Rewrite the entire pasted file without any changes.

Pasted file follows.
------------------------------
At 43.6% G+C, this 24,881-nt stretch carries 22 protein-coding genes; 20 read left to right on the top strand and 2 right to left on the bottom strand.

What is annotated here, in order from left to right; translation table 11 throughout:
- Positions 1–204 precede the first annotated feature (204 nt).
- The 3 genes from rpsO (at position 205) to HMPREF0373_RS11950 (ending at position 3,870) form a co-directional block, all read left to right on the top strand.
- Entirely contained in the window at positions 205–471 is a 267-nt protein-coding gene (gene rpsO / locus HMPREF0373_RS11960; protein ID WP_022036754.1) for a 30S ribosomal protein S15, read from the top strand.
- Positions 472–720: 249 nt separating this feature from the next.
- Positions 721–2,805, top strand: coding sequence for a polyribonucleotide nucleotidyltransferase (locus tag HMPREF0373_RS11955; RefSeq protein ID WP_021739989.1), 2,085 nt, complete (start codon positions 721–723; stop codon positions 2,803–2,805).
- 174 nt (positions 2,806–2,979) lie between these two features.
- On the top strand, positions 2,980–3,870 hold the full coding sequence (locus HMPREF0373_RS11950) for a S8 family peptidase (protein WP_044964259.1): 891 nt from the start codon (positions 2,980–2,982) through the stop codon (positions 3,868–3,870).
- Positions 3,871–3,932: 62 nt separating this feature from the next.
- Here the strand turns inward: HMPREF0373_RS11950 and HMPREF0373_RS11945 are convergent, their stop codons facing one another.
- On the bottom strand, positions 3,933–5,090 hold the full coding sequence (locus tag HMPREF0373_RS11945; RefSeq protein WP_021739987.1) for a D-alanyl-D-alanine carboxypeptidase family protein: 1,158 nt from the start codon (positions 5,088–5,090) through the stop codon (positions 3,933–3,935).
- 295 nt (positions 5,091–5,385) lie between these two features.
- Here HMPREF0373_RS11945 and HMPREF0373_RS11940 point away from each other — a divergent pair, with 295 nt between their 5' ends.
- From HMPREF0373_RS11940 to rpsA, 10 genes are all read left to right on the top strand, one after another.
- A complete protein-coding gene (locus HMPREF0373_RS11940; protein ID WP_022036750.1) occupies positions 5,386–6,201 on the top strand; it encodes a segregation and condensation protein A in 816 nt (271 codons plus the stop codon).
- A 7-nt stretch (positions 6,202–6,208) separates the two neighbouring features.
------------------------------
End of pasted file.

At 43.6% G+C, this 24,881-nt stretch carries 22 protein-coding genes; 20 read left to right on the top strand and 2 right to left on the bottom strand.

What is annotated here, in order from left to right; translation table 11 throughout:
- Positions 1–204 precede the first annotated feature (204 nt).
- The 3 genes from rpsO (at position 205) to HMPREF0373_RS11950 (ending at position 3,870) form a co-directional block, all read left to right on the top strand.
- Entirely contained in the window at positions 205–471 is a 267-nt protein-coding gene (gene rpsO / locus HMPREF0373_RS11960; protein ID WP_022036754.1) for a 30S ribosomal protein S15, read from the top strand.
- Positions 472–720: 249 nt separating this feature from the next.
- Positions 721–2,805, top strand: coding sequence for a polyribonucleotide nucleotidyltransferase (locus tag HMPREF0373_RS11955; RefSeq protein ID WP_021739989.1), 2,085 nt, complete (start codon positions 721–723; stop codon positions 2,803–2,805).
- 174 nt (positions 2,806–2,979) lie between these two features.
- On the top strand, positions 2,980–3,870 hold the full coding sequence (locus HMPREF0373_RS11950) for a S8 family peptidase (protein WP_044964259.1): 891 nt from the start codon (positions 2,980–2,982) through the stop codon (positions 3,868–3,870).
- Positions 3,871–3,932: 62 nt separating this feature from the next.
- Here the strand turns inward: HMPREF0373_RS11950 and HMPREF0373_RS11945 are convergent, their stop codons facing one another.
- On the bottom strand, positions 3,933–5,090 hold the full coding sequence (locus tag HMPREF0373_RS11945; RefSeq protein WP_021739987.1) for a D-alanyl-D-alanine carboxypeptidase family protein: 1,158 nt from the start codon (positions 5,088–5,090) through the stop codon (positions 3,933–3,935).
- 295 nt (positions 5,091–5,385) lie between these two features.
- Here HMPREF0373_RS11945 and HMPREF0373_RS11940 point away from each other — a divergent pair, with 295 nt between their 5' ends.
- From HMPREF0373_RS11940 to rpsA, 10 genes are all read left to right on the top strand, one after another.
- A complete protein-coding gene (locus HMPREF0373_RS11940; protein ID WP_022036750.1) occupies positions 5,386–6,201 on the top strand; it encodes a segregation and condensation protein A in 816 nt (271 codons plus the stop codon).
- A 7-nt stretch (positions 6,202–6,208) separates the two neighbouring features.